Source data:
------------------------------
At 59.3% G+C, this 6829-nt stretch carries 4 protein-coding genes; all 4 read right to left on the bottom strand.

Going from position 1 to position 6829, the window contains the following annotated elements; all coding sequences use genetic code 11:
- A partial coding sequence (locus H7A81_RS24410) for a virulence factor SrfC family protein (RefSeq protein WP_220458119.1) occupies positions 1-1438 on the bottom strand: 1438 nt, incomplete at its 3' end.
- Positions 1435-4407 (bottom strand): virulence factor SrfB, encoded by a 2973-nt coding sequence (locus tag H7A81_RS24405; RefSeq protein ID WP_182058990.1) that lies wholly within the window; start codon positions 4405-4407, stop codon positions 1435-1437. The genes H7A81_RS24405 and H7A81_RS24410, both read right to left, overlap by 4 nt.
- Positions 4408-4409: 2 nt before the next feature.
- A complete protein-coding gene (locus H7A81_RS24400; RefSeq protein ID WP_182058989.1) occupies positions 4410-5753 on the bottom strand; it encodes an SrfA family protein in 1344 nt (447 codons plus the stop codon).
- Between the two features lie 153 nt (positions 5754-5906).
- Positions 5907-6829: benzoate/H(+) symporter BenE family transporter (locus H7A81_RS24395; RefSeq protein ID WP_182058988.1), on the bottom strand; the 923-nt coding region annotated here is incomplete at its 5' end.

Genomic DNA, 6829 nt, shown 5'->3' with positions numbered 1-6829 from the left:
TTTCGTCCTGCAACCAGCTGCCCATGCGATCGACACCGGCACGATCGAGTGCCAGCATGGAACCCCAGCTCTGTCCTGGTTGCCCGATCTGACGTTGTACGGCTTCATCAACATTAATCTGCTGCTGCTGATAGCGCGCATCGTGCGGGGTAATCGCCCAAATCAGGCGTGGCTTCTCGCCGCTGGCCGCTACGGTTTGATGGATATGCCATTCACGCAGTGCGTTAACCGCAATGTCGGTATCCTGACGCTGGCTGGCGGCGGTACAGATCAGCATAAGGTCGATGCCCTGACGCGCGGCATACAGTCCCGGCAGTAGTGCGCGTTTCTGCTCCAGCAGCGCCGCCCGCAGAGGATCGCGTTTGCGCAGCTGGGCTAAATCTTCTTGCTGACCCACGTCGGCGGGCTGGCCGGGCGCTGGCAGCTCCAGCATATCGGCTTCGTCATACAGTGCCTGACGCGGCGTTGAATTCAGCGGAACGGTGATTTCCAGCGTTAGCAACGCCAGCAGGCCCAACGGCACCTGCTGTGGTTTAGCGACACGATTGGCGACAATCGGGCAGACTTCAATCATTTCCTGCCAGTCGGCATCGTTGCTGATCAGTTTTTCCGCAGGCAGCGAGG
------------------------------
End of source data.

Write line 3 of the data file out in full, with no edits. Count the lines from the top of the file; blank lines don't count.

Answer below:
- A partial coding sequence (locus H7A81_RS24410) for a virulence factor SrfC family protein (RefSeq protein WP_220458119.1) occupies positions 1-1438 on the bottom strand: 1438 nt, incomplete at its 3' end.